Anthony Trollope, Can You Forgive Her?: Vol. 1, Ch. 19

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"What am I to do, Kate? He is such a good creature."

"And he do admire you both so much," said Jeannette.

"Of course I don't want to offend him for many reasons," said the aunt, looking knowingly at her niece.

"I don't know anything about your reasons, aunt, but if I were you, I should leave the basket just as it is till he comes in the afternoon."

"Would you mind seeing him yourself, Kate, and explaining to him that it won't do to get on in this way. Perhaps you wouldn't mind telling him that if he'll promise not to bring any more, you won't object to take this one."

"Indeed, aunt, I can't do that. They're not brought to me."

"Oh, Kate!"

"Nonsense, aunt;—I won't have you say so;—before Jeannette, too."

"I think it's for both, ma'am; I do indeed. And there certainly ain't any cream to be bought like it in Norwich:—nor yet eggs."

"I wonder what there is in the basket." And the widow lifted up the corner of the cloth. "I declare if there isn't a turkey poult already."

"My!" said Jeannette. "A turkey poult! Why, that's worth ten and sixpence in the market if it's worth a penny."

"It's out of the question that I should take upon myself to say anything to him about it," said Kate.

"Upon my word I don't see why you shouldn't, as well as I," said Mrs Greenow.

"I'll tell you what, ma'am," said Jeannette: "let me just ask him who they're for;—he'll tell me anything."

"Don't do anything of the kind, Jeannette," said Kate. "Of course, aunt, they're brought for you. There's no doubt about that. A gentleman doesn't bring cream and turkeys to— I've never heard of such a thing!"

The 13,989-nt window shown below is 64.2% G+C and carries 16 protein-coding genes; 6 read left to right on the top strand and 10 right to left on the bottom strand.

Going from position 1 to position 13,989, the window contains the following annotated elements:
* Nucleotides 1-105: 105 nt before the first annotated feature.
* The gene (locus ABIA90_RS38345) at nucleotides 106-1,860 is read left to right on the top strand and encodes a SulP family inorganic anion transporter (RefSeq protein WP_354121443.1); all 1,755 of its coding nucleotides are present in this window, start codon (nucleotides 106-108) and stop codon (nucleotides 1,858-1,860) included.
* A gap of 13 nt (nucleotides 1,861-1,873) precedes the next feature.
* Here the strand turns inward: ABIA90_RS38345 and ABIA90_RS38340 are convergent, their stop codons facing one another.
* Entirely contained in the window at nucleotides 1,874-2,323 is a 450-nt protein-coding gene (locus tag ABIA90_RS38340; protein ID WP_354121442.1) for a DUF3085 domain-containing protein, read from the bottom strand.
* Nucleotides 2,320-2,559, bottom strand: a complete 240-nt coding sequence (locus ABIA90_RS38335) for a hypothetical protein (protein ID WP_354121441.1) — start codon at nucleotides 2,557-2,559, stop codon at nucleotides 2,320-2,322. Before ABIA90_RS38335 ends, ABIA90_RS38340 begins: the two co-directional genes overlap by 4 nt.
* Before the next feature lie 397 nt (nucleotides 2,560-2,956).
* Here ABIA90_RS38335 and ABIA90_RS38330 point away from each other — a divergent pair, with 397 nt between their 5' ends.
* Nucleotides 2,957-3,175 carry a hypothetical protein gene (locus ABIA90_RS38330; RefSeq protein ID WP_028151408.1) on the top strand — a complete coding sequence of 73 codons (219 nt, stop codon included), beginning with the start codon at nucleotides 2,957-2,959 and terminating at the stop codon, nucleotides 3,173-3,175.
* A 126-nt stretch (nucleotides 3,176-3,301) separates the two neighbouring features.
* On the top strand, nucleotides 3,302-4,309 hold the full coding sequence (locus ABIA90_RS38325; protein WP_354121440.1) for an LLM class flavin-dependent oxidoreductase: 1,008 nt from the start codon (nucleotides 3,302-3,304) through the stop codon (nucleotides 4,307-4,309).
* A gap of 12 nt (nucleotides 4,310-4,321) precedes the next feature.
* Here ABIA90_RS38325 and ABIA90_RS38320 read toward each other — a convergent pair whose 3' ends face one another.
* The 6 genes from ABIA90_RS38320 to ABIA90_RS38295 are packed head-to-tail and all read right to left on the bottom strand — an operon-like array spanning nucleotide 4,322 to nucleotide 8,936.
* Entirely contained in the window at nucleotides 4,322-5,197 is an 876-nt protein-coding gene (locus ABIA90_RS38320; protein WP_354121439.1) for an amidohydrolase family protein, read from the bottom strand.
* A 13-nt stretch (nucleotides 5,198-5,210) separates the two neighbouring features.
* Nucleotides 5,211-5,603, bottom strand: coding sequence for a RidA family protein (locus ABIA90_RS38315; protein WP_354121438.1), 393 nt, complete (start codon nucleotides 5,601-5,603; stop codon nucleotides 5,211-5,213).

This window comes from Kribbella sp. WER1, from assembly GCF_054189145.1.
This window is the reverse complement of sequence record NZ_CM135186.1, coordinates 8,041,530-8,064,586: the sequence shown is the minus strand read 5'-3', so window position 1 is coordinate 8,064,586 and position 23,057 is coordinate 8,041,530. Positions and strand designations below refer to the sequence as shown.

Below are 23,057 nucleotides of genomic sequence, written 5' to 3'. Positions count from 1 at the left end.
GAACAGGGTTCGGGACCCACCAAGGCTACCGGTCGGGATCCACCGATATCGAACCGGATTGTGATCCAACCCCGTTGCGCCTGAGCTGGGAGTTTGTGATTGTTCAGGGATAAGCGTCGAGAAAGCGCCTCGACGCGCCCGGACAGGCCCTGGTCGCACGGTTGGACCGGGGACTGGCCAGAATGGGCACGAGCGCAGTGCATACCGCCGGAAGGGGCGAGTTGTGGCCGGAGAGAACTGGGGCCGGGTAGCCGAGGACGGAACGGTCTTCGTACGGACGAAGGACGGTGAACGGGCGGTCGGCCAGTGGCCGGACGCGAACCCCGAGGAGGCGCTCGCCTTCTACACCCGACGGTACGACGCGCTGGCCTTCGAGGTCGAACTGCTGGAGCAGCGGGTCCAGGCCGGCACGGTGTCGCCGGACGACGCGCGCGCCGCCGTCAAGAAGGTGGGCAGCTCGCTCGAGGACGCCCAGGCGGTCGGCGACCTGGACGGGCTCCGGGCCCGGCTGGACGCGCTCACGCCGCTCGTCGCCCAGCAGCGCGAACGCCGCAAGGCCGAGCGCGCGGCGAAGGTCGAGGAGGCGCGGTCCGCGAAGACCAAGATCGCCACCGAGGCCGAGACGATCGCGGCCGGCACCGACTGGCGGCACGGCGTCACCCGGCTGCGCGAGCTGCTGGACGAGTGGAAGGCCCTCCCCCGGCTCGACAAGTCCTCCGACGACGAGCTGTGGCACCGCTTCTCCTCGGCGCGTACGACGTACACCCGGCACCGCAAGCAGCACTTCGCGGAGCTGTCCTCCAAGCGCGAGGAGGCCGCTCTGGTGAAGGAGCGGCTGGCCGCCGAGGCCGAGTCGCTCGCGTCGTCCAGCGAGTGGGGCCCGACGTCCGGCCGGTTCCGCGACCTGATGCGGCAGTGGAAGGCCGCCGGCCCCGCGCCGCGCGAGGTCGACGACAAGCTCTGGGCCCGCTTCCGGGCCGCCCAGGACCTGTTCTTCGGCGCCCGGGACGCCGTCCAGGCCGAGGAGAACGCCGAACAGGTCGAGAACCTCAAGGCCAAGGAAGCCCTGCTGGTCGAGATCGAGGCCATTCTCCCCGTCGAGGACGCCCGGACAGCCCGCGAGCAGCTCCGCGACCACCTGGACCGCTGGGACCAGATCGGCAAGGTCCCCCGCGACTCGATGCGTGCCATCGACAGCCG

"I don't see why a gentleman shouldn't bring cream and turkeys to you just as well as to me. Indeed, he told me once as much himself."

"Then, if they're for me, I'll leave them down outside the front door, and he may find his provisions there." And Kate proceeded to lift the basket off the table.

"Leave it alone, Kate," said Mrs Greenow, with a voice that was rather solemn; and which had, too, something of sadness in its tone. "Leave it alone. I'll see Mr Cheesacre myself."

"And I do hope you won't mention my name. It's the most absurd thing in the world. The man never spoke two dozen words to me in his life."

"He speaks to me, though," said Mrs Greenow.

"I dare say he does," said Kate.

"And about you, too, my dear."

"He doesn't come here with those big flowers in his button-hole for nothing," said Jeannette,—"not if I knows what a gentleman means."

"Of course he doesn't," said Mrs Greenow.

"If you don't object, aunt," said Kate, "I will write to grandpapa and tell him that I will return home at once."

"What!—because of Mr Cheesacre?" said Mrs Greenow. "I don't think you'll be so silly as that, my dear."